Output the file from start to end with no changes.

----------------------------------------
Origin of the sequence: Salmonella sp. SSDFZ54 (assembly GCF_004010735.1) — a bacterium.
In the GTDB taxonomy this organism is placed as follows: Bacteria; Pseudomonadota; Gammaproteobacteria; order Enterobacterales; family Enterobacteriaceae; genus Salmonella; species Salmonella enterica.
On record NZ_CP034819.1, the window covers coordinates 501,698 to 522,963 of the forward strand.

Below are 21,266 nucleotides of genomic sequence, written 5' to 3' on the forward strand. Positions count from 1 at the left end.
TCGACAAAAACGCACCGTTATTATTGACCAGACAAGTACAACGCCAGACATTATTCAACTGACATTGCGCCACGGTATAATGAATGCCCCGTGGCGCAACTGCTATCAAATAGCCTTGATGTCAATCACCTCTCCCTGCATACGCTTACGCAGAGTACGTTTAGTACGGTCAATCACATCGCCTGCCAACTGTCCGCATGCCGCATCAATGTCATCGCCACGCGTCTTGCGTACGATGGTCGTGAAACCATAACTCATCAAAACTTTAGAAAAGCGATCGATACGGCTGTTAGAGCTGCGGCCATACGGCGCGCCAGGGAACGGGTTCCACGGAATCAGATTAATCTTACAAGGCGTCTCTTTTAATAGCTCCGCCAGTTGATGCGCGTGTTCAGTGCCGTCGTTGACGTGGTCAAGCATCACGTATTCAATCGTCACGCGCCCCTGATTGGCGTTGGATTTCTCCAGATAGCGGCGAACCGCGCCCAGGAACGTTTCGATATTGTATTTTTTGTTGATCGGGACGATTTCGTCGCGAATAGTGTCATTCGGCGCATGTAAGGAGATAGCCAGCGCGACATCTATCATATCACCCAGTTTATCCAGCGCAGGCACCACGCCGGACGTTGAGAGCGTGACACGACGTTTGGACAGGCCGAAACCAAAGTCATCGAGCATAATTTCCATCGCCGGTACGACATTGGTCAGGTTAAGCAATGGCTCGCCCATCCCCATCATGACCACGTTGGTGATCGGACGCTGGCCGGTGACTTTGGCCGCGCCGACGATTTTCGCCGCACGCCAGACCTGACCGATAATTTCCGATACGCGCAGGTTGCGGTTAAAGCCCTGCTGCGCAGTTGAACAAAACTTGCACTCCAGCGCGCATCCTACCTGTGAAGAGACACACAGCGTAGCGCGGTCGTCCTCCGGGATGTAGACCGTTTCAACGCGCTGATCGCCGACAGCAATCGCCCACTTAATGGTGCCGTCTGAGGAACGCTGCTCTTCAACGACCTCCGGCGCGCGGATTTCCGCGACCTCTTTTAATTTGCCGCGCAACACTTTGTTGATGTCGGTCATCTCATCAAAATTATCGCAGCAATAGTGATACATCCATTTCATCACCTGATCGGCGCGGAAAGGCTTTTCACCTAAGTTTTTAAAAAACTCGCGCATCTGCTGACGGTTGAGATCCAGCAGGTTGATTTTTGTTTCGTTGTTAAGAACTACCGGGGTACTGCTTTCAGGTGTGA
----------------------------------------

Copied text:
Origin of the sequence: Salmonella sp. SSDFZ54 (assembly GCF_004010735.1) — a bacterium.
In the GTDB taxonomy this organism is placed as follows: Bacteria; Pseudomonadota; Gammaproteobacteria; order Enterobacterales; family Enterobacteriaceae; genus Salmonella; species Salmonella enterica.
On record NZ_CP034819.1, the window covers coordinates 501,698 to 522,963 of the forward strand.

Below are 21,266 nucleotides of genomic sequence, written 5' to 3' on the forward strand. Positions count from 1 at the left end.
TCGACAAAAACGCACCGTTATTATTGACCAGACAAGTACAACGCCAGACATTATTCAACTGACATTGCGCCACGGTATAATGAATGCCCCGTGGCGCAACTGCTATCAAATAGCCTTGATGTCAATCACCTCTCCCTGCATACGCTTACGCAGAGTACGTTTAGTACGGTCAATCACATCGCCTGCCAACTGTCCGCATGCCGCATCAATGTCATCGCCACGCGTCTTGCGTACGATGGTCGTGAAACCATAACTCATCAAAACTTTAGAAAAGCGATCGATACGGCTGTTAGAGCTGCGGCCATACGGCGCGCCAGGGAACGGGTTCCACGGAATCAGATTAATCTTACAAGGCGTCTCTTTTAATAGCTCCGCCAGTTGATGCGCGTGTTCAGTGCCGTCGTTGACGTGGTCAAGCATCACGTATTCAATCGTCACGCGCCCCTGATTGGCGTTGGATTTCTCCAGATAGCGGCGAACCGCGCCCAGGAACGTTTCGATATTGTATTTTTTGTTGATCGGGACGATTTCGTCGCGAATAGTGTCATTCGGCGCATGTAAGGAGATAGCCAGCGCGACATCTATCATATCACCCAGTTTATCCAGCGCAGGCACCACGCCGGACGTTGAGAGCGTGACACGACGTTTGGACAGGCCGAAACCAAAGTCATCGAGCATAATTTCCATCGCCGGTACGACATTGGTCAGGTTAAGCAATGGCTCGCCCATCCCCATCATGACCACGTTGGTGATCGGACGCTGGCCGGTGACTTTGGCCGCGCCGACGATTTTCGCCGCACGCCAGACCTGACCGATAATTTCCGATACGCGCAGGTTGCGGTTAAAGCCCTGCTGCGCAGTTGAACAAAACTTGCACTCCAGCGCGCATCCTACCTGTGAAGAGACACACAGCGTAGCGCGGTCGTCCTCCGGGATGTAGACCGTTTCAACGCGCTGATCGCCGACAGCAATCGCCCACTTAATGGTGCCGTCTGAGGAACGCTGCTCTTCAACGACCTCCGGCGCGCGGATTTCCGCGACCTCTTTTAATTTGCCGCGCAACACTTTGTTGATGTCGGTCATCTCATCAAAATTATCGCAGCAATAGTGATACATCCATTTCATCACCTGATCGGCGCGGAAAGGCTTTTCACCTAAGTTTTTAAAAAACTCGCGCATCTGCTGACGGTTGAGATCCAGCAGGTTGATTTTTGTTTCGTTGTTAAGAACTACCGGGGTACTGCTTTCAGGTGTGA